Democrats announced Wednesday that Joe Biden will forgo big crowds, chaotic floor votes and much of the pomp of a traditional political convention when he accepts his party’s nomination over four nights of nationally televised celebrations in Milwaukee in August.

The decision to shift gears and shrink attendance, abandoning the city’s basketball arena for a nearby convention hall, is intended to reduce the spread of the novel coronavirus and establish a clear contrast with President Trump, who wants a large and raucous event with thousands of cheering supporters to celebrate his nomination.

“The thing that I believe more than anything is that Donald Trump needs the roar of a crowd to feel he is in charge,” Democratic convention CEO Joe Solmonese said. “And Joe Biden was born to be in charge.”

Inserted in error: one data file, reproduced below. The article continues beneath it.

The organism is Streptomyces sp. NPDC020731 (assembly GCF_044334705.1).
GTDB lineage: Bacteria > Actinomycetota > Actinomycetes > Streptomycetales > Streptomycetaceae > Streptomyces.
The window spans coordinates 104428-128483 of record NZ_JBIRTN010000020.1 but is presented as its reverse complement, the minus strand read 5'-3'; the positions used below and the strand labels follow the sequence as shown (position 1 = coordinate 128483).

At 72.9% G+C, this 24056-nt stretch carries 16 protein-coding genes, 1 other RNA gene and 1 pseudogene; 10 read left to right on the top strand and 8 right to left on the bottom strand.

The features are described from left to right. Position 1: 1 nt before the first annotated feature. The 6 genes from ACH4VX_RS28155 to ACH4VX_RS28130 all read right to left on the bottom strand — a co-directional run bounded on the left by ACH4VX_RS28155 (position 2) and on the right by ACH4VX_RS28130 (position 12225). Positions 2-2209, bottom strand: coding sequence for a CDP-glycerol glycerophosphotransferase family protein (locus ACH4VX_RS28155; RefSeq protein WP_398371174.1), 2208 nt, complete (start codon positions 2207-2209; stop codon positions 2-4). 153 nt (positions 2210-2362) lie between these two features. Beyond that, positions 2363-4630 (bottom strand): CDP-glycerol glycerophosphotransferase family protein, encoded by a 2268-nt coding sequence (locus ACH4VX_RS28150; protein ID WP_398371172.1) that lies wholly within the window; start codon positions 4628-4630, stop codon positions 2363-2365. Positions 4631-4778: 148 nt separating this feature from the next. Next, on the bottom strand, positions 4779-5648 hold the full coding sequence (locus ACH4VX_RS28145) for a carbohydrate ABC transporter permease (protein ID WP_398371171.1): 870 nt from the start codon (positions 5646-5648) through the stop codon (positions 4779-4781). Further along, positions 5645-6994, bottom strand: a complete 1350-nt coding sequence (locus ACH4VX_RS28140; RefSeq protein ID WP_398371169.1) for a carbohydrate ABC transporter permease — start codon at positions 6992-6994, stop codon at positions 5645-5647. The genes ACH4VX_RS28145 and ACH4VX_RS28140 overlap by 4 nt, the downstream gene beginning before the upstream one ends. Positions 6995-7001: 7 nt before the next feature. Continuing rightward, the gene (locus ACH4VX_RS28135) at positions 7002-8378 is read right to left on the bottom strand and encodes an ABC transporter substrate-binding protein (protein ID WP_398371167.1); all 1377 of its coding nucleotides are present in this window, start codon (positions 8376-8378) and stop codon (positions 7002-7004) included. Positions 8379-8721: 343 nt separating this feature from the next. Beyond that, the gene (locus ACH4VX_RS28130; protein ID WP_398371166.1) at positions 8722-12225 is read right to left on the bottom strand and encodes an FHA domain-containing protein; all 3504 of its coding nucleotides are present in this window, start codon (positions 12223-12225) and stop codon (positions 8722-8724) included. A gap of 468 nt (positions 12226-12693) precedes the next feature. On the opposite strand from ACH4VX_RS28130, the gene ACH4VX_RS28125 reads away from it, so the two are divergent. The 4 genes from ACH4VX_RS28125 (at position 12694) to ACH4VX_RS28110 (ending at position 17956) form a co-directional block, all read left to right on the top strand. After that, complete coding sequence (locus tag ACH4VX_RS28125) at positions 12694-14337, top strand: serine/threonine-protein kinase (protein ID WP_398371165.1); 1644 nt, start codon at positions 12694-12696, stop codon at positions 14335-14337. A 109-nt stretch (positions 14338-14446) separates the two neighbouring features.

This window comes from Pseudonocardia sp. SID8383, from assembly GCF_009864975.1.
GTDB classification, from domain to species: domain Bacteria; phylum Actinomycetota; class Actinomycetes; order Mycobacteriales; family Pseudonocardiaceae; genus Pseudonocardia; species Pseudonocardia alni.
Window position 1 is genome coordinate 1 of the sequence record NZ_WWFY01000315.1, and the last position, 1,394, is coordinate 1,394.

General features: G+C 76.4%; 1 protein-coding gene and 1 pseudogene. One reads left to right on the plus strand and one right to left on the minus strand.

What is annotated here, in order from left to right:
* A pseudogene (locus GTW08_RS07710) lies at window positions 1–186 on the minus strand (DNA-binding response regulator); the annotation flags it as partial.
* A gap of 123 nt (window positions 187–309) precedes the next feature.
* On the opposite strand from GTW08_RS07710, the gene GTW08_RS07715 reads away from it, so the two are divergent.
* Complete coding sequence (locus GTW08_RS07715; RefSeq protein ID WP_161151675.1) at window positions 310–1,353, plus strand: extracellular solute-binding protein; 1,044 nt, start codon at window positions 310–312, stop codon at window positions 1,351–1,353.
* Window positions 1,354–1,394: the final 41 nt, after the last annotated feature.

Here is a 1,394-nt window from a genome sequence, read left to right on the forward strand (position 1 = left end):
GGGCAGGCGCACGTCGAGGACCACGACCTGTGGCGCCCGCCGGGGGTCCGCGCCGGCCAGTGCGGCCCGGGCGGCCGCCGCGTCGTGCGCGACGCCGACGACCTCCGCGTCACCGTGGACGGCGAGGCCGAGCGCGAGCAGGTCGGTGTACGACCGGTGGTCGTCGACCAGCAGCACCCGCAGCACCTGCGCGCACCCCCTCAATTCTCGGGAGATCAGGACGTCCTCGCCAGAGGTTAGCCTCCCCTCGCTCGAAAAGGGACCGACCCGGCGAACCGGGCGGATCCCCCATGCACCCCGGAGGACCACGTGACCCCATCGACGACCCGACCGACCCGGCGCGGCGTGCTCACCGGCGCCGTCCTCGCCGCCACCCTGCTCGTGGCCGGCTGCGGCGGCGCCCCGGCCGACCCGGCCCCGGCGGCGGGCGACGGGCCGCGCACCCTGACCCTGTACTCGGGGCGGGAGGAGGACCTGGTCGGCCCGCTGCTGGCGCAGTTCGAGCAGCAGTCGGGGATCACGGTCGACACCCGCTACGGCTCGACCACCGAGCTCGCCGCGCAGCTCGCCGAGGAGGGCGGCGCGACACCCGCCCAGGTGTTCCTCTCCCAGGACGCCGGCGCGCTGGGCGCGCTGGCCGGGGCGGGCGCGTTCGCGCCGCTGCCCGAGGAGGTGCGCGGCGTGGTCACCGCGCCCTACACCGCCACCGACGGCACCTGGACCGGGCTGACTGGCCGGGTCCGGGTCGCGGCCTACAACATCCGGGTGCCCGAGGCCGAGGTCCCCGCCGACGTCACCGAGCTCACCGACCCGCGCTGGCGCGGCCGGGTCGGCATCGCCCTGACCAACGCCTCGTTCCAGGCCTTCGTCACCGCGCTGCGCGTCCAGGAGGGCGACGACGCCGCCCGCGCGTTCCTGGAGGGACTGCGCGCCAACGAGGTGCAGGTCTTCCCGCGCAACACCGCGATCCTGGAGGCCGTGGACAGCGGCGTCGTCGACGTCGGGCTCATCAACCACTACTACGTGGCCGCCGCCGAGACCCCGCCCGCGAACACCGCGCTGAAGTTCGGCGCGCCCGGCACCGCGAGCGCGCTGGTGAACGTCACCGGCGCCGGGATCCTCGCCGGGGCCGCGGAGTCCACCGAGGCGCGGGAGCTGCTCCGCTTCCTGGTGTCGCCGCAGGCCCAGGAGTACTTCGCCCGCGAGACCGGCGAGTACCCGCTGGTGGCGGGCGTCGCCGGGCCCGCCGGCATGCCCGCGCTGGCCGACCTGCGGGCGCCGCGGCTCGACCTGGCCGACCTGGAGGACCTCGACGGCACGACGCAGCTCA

Democrats are asking the nearly 5,000 voting delegates to participate in Biden’s nomination from home, removing the core audience from the convention hall. The number of media allowed to attend the event in person, 20,000 in a typical year, is also expected to fall dramatically. Official reception parties for delegates, the press and volunteers have been canceled, and all the official business of the convention, including votes on the party’s platform and the nominees, will be handled remotely.

But Democrats have not given up on producing a traditional televised spectacle on Aug. 17 to 20, with a goal of claiming wall-to-wall cable news coverage, significant social media attention and at least an hour of broadcast television programming each night, organizers said. Without a large crowd, that format will shift to include pre-produced video and live broadcasts from satellite locations, such as cities and landmarks across the country.